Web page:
Pacific Rim Uprising
Whilst there are obvious comparisons with films such as the alien-invading Independence Day, monster-clashing Godzilla and robot-fighting Transformers, Guillermo del Toro’s original Pacific Rim gained muted acclaim in 2013 as a fantastical, original sci-fi. Hardly the loudest of the lot, but arguably colossal in its own right. Pacific Rim Uprising is the second course nobody ordered, but serves up a formulaic feast of large-scale action sequences perfect for a bigger screen, with the added bonus of a shining New-Hollywood centrepiece: John Boyega.
Here’s the lowdown. Ten years earlier, Kaiju (giant monsters) invaded Earth and humans retaliated by building Jaegers (giant robots). At least two pilots “drift” and form a mental link to fight from within their Jaeger. Here’s the sequel: relative peace is interrupted when the Kaiju mysteriously return. Meanwhile, Jake Pentecost (Boyega), the rogue son of late war hero Stacker Pentecost (Idris Elba), is given the opportunity to return to his roots and follow in the footsteps of his father (and – to quote – “save the world”). Conveniently and amusingly, Boyega’s own roots include 2011’s Attack the Block, in which he also played a leader and alien-defender. He more than steps up to this bigger plate: effortlessly cool, self-assured, and leading action man material from the very first frame.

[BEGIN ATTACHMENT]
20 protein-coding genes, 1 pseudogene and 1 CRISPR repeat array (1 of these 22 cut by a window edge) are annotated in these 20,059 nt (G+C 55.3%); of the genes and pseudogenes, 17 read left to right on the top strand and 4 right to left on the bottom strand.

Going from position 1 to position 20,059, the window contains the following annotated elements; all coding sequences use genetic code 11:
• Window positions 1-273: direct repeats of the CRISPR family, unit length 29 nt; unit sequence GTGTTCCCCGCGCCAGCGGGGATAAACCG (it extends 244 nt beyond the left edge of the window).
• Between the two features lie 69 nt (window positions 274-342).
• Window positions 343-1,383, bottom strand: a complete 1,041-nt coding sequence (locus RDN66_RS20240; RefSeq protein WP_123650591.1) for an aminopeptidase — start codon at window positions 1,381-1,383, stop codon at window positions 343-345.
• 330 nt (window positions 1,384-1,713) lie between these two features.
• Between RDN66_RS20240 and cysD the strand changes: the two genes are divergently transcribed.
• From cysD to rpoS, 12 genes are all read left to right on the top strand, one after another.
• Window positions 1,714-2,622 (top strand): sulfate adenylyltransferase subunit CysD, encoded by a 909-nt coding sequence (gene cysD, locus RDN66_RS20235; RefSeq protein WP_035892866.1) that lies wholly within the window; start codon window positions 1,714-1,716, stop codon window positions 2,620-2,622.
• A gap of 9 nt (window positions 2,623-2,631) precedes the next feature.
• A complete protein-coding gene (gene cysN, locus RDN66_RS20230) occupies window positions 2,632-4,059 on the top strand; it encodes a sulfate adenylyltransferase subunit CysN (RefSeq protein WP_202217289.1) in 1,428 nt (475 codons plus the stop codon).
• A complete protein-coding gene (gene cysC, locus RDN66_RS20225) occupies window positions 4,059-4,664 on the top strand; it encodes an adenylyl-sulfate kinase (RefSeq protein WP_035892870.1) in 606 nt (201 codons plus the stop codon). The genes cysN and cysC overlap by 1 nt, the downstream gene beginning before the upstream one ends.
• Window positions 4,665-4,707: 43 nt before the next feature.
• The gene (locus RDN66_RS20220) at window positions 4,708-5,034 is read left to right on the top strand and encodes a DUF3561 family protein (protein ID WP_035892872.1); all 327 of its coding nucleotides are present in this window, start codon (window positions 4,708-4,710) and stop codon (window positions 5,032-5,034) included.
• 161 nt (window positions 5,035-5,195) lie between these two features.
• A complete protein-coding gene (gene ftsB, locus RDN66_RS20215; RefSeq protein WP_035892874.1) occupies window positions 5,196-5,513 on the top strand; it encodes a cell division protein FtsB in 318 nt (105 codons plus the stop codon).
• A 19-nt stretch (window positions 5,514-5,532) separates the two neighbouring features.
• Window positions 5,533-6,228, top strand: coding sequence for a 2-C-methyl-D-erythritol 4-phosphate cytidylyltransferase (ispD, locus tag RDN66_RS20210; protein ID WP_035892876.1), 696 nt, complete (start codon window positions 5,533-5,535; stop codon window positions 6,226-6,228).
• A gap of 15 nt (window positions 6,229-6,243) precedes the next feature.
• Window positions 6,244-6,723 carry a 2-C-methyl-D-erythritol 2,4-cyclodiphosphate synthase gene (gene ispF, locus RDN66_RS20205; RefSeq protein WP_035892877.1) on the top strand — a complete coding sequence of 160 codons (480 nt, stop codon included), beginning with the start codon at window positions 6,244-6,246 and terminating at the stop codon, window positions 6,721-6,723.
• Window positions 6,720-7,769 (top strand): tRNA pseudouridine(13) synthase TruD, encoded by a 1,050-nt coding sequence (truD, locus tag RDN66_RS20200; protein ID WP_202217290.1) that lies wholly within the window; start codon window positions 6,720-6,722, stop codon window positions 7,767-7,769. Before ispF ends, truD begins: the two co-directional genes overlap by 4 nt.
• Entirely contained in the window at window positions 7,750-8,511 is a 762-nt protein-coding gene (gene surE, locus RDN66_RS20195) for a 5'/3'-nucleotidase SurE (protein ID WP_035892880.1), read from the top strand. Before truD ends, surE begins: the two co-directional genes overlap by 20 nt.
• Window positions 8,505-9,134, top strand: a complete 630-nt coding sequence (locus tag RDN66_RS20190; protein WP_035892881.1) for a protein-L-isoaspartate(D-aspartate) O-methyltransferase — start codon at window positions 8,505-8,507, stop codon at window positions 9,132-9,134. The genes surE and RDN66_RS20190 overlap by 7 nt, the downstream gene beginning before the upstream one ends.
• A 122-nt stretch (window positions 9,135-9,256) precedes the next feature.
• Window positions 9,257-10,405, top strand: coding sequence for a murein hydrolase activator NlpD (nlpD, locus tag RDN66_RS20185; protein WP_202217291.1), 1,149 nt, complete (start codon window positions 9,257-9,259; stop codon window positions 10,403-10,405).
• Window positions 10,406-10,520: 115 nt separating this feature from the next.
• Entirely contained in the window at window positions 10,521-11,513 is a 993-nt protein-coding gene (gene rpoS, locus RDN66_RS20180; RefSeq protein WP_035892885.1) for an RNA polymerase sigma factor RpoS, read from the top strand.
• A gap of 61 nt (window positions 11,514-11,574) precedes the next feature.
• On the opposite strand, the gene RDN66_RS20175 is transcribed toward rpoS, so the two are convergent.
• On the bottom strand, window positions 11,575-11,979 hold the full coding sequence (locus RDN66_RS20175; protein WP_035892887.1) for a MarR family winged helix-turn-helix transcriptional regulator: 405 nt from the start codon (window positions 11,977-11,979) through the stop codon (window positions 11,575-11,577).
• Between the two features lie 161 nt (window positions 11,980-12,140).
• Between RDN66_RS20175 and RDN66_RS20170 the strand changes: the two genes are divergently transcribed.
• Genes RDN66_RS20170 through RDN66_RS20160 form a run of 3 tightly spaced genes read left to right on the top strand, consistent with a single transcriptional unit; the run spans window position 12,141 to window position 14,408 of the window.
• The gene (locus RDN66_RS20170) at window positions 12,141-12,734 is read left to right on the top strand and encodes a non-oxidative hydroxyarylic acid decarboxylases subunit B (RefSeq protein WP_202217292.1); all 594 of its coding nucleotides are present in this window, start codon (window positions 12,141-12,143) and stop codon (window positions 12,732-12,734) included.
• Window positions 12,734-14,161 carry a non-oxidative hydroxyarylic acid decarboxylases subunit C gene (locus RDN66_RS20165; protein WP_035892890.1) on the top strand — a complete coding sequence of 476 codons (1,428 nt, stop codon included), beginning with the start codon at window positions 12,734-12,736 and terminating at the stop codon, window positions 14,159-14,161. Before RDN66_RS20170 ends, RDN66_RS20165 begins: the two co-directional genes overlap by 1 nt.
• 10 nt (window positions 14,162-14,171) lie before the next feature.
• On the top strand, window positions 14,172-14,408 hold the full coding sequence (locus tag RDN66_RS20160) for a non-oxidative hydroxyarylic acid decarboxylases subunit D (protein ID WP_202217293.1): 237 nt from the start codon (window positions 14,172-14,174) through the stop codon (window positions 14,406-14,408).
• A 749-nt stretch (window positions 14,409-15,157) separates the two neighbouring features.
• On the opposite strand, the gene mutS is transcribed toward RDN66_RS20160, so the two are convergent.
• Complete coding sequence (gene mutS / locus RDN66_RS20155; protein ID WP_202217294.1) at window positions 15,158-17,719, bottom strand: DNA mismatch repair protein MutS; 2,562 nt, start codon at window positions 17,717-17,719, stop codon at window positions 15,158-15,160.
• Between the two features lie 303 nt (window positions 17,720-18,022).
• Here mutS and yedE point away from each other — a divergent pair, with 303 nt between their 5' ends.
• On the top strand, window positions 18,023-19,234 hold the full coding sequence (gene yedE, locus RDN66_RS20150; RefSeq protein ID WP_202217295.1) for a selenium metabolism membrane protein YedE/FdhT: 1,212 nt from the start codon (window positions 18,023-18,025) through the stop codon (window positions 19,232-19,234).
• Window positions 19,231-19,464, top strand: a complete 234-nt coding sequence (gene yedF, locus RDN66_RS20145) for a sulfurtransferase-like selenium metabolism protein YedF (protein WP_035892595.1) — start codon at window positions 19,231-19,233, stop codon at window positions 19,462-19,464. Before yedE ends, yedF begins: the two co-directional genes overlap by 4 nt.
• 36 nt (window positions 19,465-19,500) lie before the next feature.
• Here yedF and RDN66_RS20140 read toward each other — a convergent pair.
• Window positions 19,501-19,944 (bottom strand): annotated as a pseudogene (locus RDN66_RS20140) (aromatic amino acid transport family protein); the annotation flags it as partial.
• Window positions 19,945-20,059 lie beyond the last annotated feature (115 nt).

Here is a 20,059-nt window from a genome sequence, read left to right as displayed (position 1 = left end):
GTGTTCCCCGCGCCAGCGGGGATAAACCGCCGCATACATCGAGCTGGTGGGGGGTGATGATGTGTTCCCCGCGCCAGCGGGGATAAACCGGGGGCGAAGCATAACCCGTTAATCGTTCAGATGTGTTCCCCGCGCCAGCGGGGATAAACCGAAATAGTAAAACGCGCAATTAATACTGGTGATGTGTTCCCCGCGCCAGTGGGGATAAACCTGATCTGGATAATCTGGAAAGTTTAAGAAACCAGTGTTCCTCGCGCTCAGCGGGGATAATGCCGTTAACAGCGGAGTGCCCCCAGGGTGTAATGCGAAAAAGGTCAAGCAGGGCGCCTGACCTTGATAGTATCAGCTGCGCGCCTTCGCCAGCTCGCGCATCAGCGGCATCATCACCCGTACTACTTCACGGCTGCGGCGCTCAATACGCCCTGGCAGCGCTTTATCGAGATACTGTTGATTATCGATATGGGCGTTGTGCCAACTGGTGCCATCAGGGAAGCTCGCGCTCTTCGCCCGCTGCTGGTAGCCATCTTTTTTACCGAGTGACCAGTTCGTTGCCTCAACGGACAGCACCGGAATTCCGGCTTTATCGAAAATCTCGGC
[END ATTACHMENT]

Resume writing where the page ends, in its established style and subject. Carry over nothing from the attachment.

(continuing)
Sadly the same can’t be said for Scott Eastwood as former co-pilot Nate, who Jake reunites with in the Pan Pacific Defense Corps Chinese base. An arch-rival? Military leader? Who knows, and, frankly, we’re not given much reason to care. Even worse is throwaway semi-love interest Jules (Adria Arjona), proof that character-building wasn’t new director Steven S DeKnight’s priority. Returning, Mako Mori, and scientists Newt and Hermann, are important, but the audience may need a memory refresh. There’s also teenage Jaeger-builder/fangirl Amara (promising newcomer Cailee Spaeny) and Liwen Shao, the ruthless mastermind behind drone Jaegers played by Jing Tian (no stranger to monsters from Kong: Skull Island), and who is a welcome face of rare Asian diversity in film.
Much like the characters’ characters, much of the plot is fickle – the young cadets programme, black markets, a relevant drones debate… and who even is Jules? Ultimately, everything is simplified with a focus on the action, away from del Toro’s drifting and downright weirdness, which is consequently a loss. If cool robot fights with dizzying angles and one-liners about ice-cream toppings are what viewers are after, however, then this sequel is a total gain.
Less personal and threatening than its predecessor, Pacific Rim Uprising plays on its original intrigue and still packs a mega-robot punch of impressive CGI. Del Toro’s departure for Shape of Water has left his franchise more of a regular, predictable one, but if he ever returns for a trilogy, maybe the audience will find out what actually happened to Charlie Hunnam…
Pacific Rim Uprising is released nationwide on 23rd March 2018.
Watch the trailer for Pacific Rim Uprising here: